Wife, children, charged in 2003 murder of Faustino Garcia

November 30, 2011

On Nov. 23 Hood River City Police arrested a mother and two of her adult children in connection with the Feb. 12, 2003, murder of Faustino Garcia - former husband and father of the accused.

Pending a Nov. 30 court hearing scheduled for 4 p.m., Hood River County District Attorney John Sewell has requested limited release of information on the arrests.

According to previous Hood River News reports, Garcia was found dead of multiple gunshot wounds in a small city-owned lot on the north side of Hood River Middle School.

Hood River County Sheriff's Detective Gerry Tiffany found Garcia's body around 7:30 a.m. on Feb. 12, 2003, just two blocks from his home on Eugene Street.

After his body was found, Garcia's family had reported that Garcia left the home to pursue a burglar around 4:30 a.m. that morning and never returned.

According to the NORCOR website, the victim's former wife, Rosario Munoz de Garcia, 46 of Lyle, and two adult children, Guadalupe Garcia, 27 of Lyle, and Jorge Garcia Munoz, 24 of Hood River, have each been charged with murder.

Each suspect is being held on a $500,000 bond with bail set at $50,000 apiece. The charges under which the three were arraigned on Nov. 23 are filed as a District Attorney information pleading.

A Hood River County grand jury is set to meet Nov. 29 and may issue indictments for the three suspects on those charges.

Hood River City Police Detective Anthony Frasier made the arrests. Frasier has been investigating the case over an extended period of time.

In addition to the murder charges, Guadalupe and Rosario are also charged with criminal conspiracy.

Jorge is charged with criminal conspiracy and manslaughter in addition to the murder charge.

The Nov. 30 hearing will confirm the appointment of attorneys for the suspects and set further appearance dates. If the Grand Jury has issued an indictment by Nov. 30, the suspects will be arraigned on those charges as well.

A full press release is anticipated from Sewell following the hearing Nov. 30 and details will be reported in the Saturday edition.

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Parkdale third graders sing "12 Disaster Days of Christmas"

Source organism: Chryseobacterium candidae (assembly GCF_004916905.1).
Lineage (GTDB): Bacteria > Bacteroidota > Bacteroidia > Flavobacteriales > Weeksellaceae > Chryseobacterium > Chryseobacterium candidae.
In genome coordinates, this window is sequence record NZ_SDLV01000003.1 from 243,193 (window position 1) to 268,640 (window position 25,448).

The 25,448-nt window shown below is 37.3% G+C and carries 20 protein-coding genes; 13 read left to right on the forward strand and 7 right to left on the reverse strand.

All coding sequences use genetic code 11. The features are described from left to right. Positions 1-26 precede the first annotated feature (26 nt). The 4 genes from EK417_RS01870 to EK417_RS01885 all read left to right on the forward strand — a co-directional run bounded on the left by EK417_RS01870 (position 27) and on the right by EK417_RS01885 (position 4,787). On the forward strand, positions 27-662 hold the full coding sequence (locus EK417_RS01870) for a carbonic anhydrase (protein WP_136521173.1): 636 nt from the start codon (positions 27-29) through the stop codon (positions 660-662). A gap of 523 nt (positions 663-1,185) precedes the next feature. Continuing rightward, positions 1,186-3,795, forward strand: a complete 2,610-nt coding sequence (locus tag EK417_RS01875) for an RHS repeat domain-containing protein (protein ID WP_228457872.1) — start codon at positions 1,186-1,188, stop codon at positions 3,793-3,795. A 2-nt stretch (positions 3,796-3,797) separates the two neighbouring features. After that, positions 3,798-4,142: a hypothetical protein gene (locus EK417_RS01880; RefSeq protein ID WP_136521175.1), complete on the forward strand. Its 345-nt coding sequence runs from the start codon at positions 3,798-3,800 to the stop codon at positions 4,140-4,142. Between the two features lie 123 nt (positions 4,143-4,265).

Welcome to your sing-able Christmas gift list. What follows is an emergency rendition of “12 Days of Christmas” – for outfitting your home or car in case of snow storm, earthquake, flood or other emergency. Read it as a simple list, or sing it to the tune of “12 Days” – you know, as in “ … and a partridge in a pear tree…” Not to make light of it, but the song is a familiar framework for a set of gift ideas that you could consider gathering together, even if the recipient already owns items such as a bunch of coats, tire chains and flashlights. Stores throughout the Gorge are stocked up on all these items. Buying all 12 days might be prohibitive, but here are three ideas for checking any of the dozen off your list (notations follow, 1-12.) The gift items needed to stay warm, dry and safe are also coded to suggest items in your abode (A) in your car (C) or both (B). 12 Gallons of Water (A) 11 Family meals (B) 10 Cans of propane (A) 9 Hygiene bags (B) 8 Packs of batteries (A) 7 Spare coats (B) 6 Bright red flares (C) 5 Cozy blankets (B) 4 Tire chains (C) 3 Flashlights (B) 2 cell phone chargers (B) 1 And a crush-proof first aid kit (B) Price ranges? Here’s a few quotes for days Three, Two, Four and Nine: n A family gift of flashlights (three will run $15-30, Hood River Supply, Tum-A-Lum) n Cell phone chargers (two will run $30-60) n Tire chains (basic set, $30, Les Schwab, returnable if unused for the winter) n Family meals ($100 or so should cover the basics for three or four reasonably well-fed days) n The home kit should be kept in a handy place near an exit, and remember that water needs to be replenished every few months. If you have a solid first aid kit already, switch out the gift idea with “and-a-sto-o-u-t- tub-for it-all …” Otherwise, it’s a case of assembling your home or car kits and making sure all members of the family know what the resources are and how to use them (ie flares and propane). Emergency situations are at worst life-threatening, at best deeply uncomfortable if you and your family are left without power for an extended period, or traveling and find yourself in a situation where you need to wait out a storm, lengthy traffic delay, or other crisis. Notes on the 12 gift ideas: 12 – Gallons of water: that’s one per person in a four-member family to last for three days, the recommended minimum to be prepared for utility outages. 11 – Easy-open packaged goods, energy bars, dried food and nuts are good things to include for nutrition. Think of what your family of four needs for three days to stay fortified and hydrated (see number 12). Can-opener also recommended 10 – If you have a propane camping stove, keep extra fuel handy. 9 – Hygiene bags: put packaged moistened towelettes, toilet paper, and plastic ties in large garbage bags (for personal sanitation) Resource list courtesy of Hood River County Emergency Management, Barbara Ayers, manager/ 541-386-1213. The county also reminds residents to Get a Kit, Make A Plan to connect your family if separated, and Stay Informed. See www.co.hood-river.or.us to opt-in for citizen alerts. Enlarge



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